COVID-19 compounds hardships as Zimbabweans endure trying year
A doctor works in a ward at Wilkins Hospital in Harare, Zimbabwe, April 9, 2020. (Xinhua/Shaun Jusa)

A doctor works in a ward at Wilkins Hospital in Harare, Zimbabwe, April 9, 2020. (Xinhua/Shaun Jusa)

Many Zimbabweans would want to forget the year 2020 in a hurry after they either lost their loved ones to COVID-19 while others lost their sources of income as some companies closed down due to the effects of the pandemic.

The country also slid further into economic distress as the productive sector temporarily went into comatose and is yet to recover.

About 150,000 formal jobs were lost during the year as a direct result of COVID-19, which has infected 12,422 people and resulted in 322 deaths as of Dec. 21.

Lately, there have been more local transmissions than imported ones as people are ignoring COVID-19 prevention protocols, much to the government's concern.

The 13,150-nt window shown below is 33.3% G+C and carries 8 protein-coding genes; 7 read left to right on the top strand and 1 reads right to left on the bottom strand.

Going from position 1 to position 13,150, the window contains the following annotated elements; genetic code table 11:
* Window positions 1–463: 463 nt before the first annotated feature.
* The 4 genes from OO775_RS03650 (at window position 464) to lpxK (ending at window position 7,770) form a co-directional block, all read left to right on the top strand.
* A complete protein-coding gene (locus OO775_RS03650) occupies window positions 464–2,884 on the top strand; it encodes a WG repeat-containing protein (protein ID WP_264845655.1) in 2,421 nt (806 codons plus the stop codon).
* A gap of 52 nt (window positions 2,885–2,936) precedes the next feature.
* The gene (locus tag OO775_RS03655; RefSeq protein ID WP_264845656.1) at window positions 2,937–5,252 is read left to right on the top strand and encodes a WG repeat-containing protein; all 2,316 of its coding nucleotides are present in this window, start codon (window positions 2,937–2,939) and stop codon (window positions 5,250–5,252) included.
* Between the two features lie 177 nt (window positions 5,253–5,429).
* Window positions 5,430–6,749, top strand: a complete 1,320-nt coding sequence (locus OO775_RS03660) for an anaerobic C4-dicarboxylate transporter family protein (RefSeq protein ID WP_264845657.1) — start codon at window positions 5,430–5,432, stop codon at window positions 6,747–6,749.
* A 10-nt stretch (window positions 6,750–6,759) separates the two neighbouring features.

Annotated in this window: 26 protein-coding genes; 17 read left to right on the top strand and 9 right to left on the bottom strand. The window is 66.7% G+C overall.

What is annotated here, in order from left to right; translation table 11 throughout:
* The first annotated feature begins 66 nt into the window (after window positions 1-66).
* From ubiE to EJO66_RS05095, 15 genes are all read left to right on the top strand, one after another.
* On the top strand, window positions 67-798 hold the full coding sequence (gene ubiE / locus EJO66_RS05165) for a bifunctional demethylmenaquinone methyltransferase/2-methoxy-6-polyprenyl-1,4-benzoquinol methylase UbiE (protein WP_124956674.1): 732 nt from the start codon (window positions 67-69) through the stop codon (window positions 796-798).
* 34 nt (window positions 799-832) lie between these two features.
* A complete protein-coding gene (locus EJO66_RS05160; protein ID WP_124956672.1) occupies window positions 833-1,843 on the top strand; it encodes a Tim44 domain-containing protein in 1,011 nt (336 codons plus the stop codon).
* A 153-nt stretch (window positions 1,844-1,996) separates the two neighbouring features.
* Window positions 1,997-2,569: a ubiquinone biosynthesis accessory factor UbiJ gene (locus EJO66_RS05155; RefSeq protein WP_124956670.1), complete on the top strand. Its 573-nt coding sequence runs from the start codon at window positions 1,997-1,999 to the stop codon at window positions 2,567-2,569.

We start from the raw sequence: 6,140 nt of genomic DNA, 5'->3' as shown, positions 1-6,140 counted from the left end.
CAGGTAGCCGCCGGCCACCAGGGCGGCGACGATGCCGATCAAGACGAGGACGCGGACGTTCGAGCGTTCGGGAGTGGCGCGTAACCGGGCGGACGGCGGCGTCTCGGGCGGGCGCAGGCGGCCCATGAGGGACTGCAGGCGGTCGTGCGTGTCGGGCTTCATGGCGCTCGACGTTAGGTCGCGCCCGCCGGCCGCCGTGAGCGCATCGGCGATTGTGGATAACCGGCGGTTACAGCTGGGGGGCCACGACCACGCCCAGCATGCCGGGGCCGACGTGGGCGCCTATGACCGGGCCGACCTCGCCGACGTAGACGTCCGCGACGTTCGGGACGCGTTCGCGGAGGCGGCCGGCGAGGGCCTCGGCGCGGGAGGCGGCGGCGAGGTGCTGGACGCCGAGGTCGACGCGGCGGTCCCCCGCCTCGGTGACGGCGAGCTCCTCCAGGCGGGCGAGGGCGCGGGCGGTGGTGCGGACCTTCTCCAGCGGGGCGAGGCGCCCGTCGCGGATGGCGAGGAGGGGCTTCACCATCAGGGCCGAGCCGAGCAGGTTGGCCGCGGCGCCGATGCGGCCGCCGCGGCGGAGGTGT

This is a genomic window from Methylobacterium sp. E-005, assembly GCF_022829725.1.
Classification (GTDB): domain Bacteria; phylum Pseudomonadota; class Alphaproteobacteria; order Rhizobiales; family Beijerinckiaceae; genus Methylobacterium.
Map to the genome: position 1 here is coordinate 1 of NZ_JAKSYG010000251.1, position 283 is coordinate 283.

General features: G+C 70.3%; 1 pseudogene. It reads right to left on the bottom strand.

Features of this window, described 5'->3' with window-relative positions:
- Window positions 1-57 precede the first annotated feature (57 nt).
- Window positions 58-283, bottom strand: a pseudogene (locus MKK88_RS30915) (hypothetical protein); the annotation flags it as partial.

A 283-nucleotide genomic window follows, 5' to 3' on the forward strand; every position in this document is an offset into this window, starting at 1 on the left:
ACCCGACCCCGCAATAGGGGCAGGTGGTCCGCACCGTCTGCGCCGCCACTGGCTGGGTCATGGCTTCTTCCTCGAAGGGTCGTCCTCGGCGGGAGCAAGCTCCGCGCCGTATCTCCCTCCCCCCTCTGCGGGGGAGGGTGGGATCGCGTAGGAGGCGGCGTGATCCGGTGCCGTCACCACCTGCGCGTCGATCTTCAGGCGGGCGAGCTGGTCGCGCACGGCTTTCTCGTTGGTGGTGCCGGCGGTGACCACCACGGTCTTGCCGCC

The first COVID-19 case in the country was reported on March 20, sending the nation into panic and pushing the government to impose lockdown restrictions which initially left a few essential services operational while inter-city travel was initially banned.

Even at the local level, only people providing essential services were allowed into central business districts in their respective towns and cities.

According to Finance and Economic Development Minister Mthuli Ncube, the economy is estimated to contract by 4.1 percent in 2020 because of weak demand attributed to the national lockdown which suppressed output, productivity and capacity utilization.